- Dick Vitale, College Basketball analyst
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I know that Jimmy Valvano is looking down from heaven, watching a lot of college basketball and smiling.
He is probably proud of his friends. After all, this is Jimmy V Week at ESPN.
I cannot believe it is almost 17 years since he left us.
I remember something he said to his friends near the end of his life, one which was cut short by the dreaded disease of cancer. He told several people that cancer would not be cured before he left, but we needed to do research to beat it in the future.
Jimmy did a lot of great things on the basketball court, roaming the sideline with so much passion and energy. I think about Jimmy V and the North Carolina State Wolfpack shocking Phi Slama Jama in 1983. Nobody thought they had a shot. That Houston team had Hakeem Olajuwon and Clyde Drexler, but the image of Dereck Whittenburg putting up that last-second shot and Lorenzo Charles dunking it for the win and the Cinderella story as national champion ... wow!
What Jimmy had to do earlier in the tournament was incredible. I don't know if people remember but his team beat North Carolina with Michael Jordan, Sam Perkins and company; I would say that was a pretty good team, baby! Then they had to come back and beat Ralph Sampson and Virginia (in the ACC tournament) just to get into the big dance. The Wolfpack had struggled to beat Pepperdine, coached by Jim Harrick, in the first round.
The way the Wolfpack were able to run the table like that in Albuquerque was unbelievable. Jimmy had the crowd. He had the media and the fans. He was wowing them and having them eat out of the palm of his hand! You know, at the time, his wife was expecting and he said to me that if they had a boy they were going to name him Al B. Kerke. That's how much he wanted to win at the Final Four. Fortunately, they had a girl.
That said, Jimmy's legacy is so important after his life ended. You see his 1993 ESPYS speech and watch it in amazement. His battle against cancer rages on, and I am so proud to be on the board of directors of The V Foundation.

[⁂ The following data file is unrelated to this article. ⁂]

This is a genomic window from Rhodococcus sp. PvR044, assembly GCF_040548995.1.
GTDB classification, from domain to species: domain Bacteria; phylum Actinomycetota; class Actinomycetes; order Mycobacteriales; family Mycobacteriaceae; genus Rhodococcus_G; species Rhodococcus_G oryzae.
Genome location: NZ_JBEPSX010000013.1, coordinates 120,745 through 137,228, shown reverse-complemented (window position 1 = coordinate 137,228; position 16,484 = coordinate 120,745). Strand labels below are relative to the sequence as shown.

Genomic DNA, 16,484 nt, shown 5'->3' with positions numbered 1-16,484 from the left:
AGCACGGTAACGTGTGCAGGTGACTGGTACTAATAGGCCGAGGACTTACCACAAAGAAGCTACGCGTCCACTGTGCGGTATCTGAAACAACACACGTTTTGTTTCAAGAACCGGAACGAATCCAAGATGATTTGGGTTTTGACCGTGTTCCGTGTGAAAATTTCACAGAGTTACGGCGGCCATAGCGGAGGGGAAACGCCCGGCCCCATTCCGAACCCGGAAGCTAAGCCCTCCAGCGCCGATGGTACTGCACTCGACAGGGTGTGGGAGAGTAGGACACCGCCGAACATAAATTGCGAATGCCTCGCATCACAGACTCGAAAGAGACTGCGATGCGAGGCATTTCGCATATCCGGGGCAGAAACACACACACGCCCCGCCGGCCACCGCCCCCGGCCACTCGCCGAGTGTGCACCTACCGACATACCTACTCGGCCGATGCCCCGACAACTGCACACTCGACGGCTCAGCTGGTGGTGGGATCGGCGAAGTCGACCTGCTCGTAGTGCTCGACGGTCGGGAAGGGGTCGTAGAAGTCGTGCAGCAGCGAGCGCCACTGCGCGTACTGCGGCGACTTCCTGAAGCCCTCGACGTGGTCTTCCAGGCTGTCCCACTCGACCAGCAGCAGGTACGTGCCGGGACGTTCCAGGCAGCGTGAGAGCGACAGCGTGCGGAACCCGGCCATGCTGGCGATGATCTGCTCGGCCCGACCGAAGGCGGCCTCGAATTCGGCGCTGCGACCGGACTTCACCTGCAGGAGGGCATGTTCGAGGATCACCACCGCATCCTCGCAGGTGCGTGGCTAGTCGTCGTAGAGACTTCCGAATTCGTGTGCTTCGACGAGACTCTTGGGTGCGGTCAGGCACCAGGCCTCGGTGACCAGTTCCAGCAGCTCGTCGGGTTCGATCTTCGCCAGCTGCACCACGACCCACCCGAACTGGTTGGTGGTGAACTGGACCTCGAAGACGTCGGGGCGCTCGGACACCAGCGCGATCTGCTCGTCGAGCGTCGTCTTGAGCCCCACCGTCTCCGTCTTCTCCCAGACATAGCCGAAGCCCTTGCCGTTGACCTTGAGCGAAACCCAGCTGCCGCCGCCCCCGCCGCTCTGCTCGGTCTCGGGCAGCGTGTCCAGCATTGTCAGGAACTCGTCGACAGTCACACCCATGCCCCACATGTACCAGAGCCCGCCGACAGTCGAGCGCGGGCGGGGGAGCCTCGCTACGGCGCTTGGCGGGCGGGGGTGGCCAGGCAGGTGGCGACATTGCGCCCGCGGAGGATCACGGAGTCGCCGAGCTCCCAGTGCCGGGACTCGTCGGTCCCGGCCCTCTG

The team assembled is truly awesome, baby, with a capital A! Nick Valvano leads the team and he has put so much time and energy into the cause. His leadership is so important as he is so passionate about helping his brother's dream turn into reality.
Jimmy's former teammate at Rutgers, Bob Lloyd, is the chairman of the board for The V Foundation. His guidance and leadership have been so important.
Coach K, the best leader in all of sports, has been so vital to the success of the foundation. His friendship with Jimmy V meant so much to the whole Valvano family.
ESPN's John Saunders was as close as anyone to Jimmy. He named one of his daughters with Jimmy's initials of JTV. John has been a major factor in The V Foundation, too.
Then there is an office in North Carolina with passionate people fighting to beat this dreaded disease.
Jimmy has a great team still working hard for him. I hope that you will join it by calling 1-800-4-JIMMY-V, or you can help me out as I try to raise $1 million for cancer research through my Dickie V gala. It will be in Sarasota, Fla., on May 20, 2011, as we honor North Carolina's Roy Williams and Kentucky's John Calipari.
It will be an emotional time at Madison Square Garden on Tuesday night. It always is as we reflect on Jimmy's life, listen to his speech as it plays on the Garden scoreboard. Jimmy will be looking down, smiling as Kansas faces Memphis and Michigan State meets Syracuse.
Jimmy's two great passions will be in play: college hoops and fighting cancer.
Dick Vitale reflects on Jim Valvano and what the late coach's 1993 ESPYS speech meant to him.